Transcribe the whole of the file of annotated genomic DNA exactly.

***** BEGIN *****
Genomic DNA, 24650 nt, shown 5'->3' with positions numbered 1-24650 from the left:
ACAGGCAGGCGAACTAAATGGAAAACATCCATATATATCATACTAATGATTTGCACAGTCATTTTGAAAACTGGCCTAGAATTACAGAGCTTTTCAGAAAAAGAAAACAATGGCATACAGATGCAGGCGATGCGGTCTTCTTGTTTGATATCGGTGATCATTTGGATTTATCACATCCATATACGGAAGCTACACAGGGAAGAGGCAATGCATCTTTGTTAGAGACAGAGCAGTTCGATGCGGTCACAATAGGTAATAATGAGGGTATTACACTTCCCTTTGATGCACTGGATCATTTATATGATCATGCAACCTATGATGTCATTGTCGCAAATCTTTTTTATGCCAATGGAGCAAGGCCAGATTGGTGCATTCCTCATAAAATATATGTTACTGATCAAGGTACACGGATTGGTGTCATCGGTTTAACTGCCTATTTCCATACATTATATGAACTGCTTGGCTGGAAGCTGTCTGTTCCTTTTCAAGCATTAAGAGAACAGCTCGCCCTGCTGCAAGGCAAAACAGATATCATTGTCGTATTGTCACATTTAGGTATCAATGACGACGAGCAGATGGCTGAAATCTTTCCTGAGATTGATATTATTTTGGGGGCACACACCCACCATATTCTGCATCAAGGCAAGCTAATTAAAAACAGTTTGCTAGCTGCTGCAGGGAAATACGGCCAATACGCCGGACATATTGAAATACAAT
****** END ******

Genomic DNA, 24650 nt, shown 5'->3' with positions numbered 1-24650 from the left:
ACAGGCAGGCGAACTAAATGGAAAACATCCATATATATCATACTAATGATTTGCACAGTCATTTTGAAAACTGGCCTAGAATTACAGAGCTTTTCAGAAAAAGAAAACAATGGCATACAGATGCAGGCGATGCGGTCTTCTTGTTTGATATCGGTGATCATTTGGATTTATCACATCCATATACGGAAGCTACACAGGGAAGAGGCAATGCATCTTTGTTAGAGACAGAGCAGTTCGATGCGGTCACAATAGGTAATAATGAGGGTATTACACTTCCCTTTGATGCACTGGATCATTTATATGATCATGCAACCTATGATGTCATTGTCGCAAATCTTTTTTATGCCAATGGAGCAAGGCCAGATTGGTGCATTCCTCATAAAATATATGTTACTGATCAAGGTACACGGATTGGTGTCATCGGTTTAACTGCCTATTTCCATACATTATATGAACTGCTTGGCTGGAAGCTGTCTGTTCCTTTTCAAGCATTAAGAGAACAGCTCGCCCTGCTGCAAGGCAAAACAGATATCATTGTCGTATTGTCACATTTAGGTATCAATGACGACGAGCAGATGGCTGAAATCTTTCCTGAGATTGATATTATTTTGGGGGCACACACCCACCATATTCTGCATCAAGGCAAGCTAATTAAAAACAGTTTGCTAGCTGCTGCAGGGAAATACGGCCAATACGCCGGACATATTGAAATACAAT